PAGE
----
These all sound like problems that could be solved with not very much trouble, given enough time and effort. I may make theatrical programming projects into a hobby of mine next year, to keep my hand in.

Friday, July 06, 2007

Pillow Posts -- 7/6/07

We had to store the A-frame ladder outside tonight, and because it was wet and raining, when we brought it back in, it was crawling with slugs. Several people got slugs on their clothes, and we had to pick several of them off the floor. Yep, that's pretty much the only interesting thing that happened today.

Oh, and there was a bear sighting--but not by me, sadly.

Thursday, July 05, 2007

Pillow Posts -- 7/5/07

Guy, of Club Guy and Roni, made a really interesting comment last night during a question and answer session after the Inside/Out performance. An audience member asked what language they use when rehearsing, since they have company members from all over the world. The answer, unsurprisingly, was English, but then Guy commented that he found it interesting to be in the US—because everyone here speaks English as a first language. I imagine that after speaking in English almost exclusively with people who did not speak it growing up, and then finding oneself in the middle of a country where everyone spoke it growing up must be rather jarring. You no longer have to work as hard to communicate since everyone understands you nearly perfectly, and suddenly people are using new vocabulary words, new idioms, and talking twice as quickly as you're used to. They're probably feeling how a Classical Studies major might feel if he or she were suddenly dropped in the middle of the Roman Empire.

Tonight's performance went well, except for the fact that it has been pouring rain all evening. That didn't really affect us at all, although Rocky, our production coordinator, told us that in the event of a power outage, we were to immediately stick our flashlights out the windows of the booth in order to provide light for the audience to calmly use the nearest exit. Yay for being a technician; I'm tempted to keep wearing my gear once I get to law school, just so that I can be the one guy walking around with a wrench, gloves, flashlight, multi-tool and Sharpies in his pockets. I think that'd be pretty amusing, although I might run out of pockets; I don't carry my cell phone or wallet with me here, since they're essentially useless.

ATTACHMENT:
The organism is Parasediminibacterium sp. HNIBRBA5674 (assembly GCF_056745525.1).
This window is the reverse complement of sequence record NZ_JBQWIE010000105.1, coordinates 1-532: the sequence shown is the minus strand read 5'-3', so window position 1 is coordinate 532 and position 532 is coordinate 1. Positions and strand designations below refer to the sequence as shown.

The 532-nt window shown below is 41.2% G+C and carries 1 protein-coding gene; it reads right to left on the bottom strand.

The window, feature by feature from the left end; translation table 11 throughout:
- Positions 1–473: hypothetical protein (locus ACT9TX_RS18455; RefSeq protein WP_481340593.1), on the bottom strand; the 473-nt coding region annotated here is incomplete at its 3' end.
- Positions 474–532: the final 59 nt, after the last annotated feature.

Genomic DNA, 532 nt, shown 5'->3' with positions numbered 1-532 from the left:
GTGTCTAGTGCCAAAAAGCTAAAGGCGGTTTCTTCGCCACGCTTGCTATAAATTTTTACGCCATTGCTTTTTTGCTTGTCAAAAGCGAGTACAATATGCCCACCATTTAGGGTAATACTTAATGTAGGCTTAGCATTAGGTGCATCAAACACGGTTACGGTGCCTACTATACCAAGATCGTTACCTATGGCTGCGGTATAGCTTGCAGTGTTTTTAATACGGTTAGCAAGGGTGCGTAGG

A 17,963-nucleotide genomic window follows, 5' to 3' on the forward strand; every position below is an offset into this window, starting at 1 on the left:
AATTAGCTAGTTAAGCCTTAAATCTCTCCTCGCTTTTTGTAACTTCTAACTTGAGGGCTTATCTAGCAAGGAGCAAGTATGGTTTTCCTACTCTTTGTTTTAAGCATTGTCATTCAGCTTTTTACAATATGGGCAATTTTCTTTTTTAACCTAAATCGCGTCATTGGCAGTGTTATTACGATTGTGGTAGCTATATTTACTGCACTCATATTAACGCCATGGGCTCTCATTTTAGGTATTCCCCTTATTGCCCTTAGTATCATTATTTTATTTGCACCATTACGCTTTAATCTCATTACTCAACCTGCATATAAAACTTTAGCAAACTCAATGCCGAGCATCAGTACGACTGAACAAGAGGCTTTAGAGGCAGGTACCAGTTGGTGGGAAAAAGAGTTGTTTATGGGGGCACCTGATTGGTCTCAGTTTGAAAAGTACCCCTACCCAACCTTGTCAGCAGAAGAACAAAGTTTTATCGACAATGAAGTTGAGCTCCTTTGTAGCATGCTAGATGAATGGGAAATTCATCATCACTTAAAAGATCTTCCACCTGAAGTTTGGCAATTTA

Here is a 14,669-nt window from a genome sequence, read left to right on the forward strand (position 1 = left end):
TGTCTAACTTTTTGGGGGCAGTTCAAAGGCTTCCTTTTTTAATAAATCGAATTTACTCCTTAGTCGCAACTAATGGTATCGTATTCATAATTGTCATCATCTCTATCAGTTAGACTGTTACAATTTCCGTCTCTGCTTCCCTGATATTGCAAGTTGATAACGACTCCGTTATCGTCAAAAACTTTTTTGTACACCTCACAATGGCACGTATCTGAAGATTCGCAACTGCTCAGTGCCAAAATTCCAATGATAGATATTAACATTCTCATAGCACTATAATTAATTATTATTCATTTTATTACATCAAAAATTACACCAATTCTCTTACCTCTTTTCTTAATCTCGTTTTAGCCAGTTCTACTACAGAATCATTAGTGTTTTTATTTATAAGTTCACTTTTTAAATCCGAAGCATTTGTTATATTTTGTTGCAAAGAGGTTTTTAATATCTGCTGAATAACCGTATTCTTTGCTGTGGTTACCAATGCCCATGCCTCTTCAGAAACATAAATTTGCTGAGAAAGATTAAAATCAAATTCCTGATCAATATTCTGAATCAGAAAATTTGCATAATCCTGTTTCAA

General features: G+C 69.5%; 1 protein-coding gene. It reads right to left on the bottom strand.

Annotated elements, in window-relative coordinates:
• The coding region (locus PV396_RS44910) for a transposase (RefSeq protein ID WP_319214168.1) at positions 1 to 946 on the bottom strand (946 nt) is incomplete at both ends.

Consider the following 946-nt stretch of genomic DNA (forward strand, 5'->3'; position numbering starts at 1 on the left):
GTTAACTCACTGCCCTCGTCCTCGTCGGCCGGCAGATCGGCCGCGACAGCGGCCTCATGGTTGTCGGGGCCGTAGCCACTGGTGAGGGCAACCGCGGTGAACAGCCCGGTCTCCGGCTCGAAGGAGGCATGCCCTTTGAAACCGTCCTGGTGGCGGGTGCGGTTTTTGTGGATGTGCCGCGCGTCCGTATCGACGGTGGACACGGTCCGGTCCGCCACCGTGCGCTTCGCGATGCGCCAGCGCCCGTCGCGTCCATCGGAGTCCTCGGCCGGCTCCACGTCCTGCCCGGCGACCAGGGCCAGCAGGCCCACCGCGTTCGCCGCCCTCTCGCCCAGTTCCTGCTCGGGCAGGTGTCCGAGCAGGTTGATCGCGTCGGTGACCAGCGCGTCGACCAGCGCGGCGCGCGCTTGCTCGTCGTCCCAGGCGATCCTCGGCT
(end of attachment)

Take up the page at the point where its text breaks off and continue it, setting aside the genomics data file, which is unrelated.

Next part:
Wednesday, July 04, 2007

Pillow Posts -- 7/4/07

Happy Fourth of July, everyone! My holiday was marked by lots and lots of rain, but at least I got to see a cool dance concert. Club Guy and Roni did an excerpt of their full piece for Inside/Out, our free outdoor performance (which was today Outside/In because it was raining a lot), and I ran lights.

I really liked the piece, at least from what I saw of it. It was humorous, it combined multiple forms of performance, including speaking and singing, and the choreography was powerful. We didn't do the full light cues tonight, but the dance didn't really need them; it stood on its own. One aspect of the dance that especially stood out for me was their jumps. The dancers leapt into the air from almost every conceivable position, and they jumped high. Seeing someone suddenly fly three feet into the air from what appeared to be a nearly prone position was incredible.

The piece also featured a stuffed pheasant wrapped in Christmas lights. When asked about the significance of the bird during the post-show discussion, Guy, the artistic co-director replied "Absolutely nothing." Plenty of other things in the dance had lots of significance, so it was nice to see that he had plenty of irreverence to go along with his message.

Tuesday, July 03, 2007

Pillow Posts -- 7/3/07

Not much of interest happened today; we mainly just did changeover for Club Guy and Roni, which was just a lot of lighting work. We did lay a giant faux-wood floor, which was kind of cool, and apparently they're using a black light, so I'm excited to see that. Otherwise, the first three Harry Potter books arrived in the mail today, so I'm going to dive in and see if I can get all six finished by the time the seventh is released. I'm about halfway through the first book already, which is nice, but as we all know, they get much longer as the series progresses, so I'm not holding my breath that I'll finish. We'll see.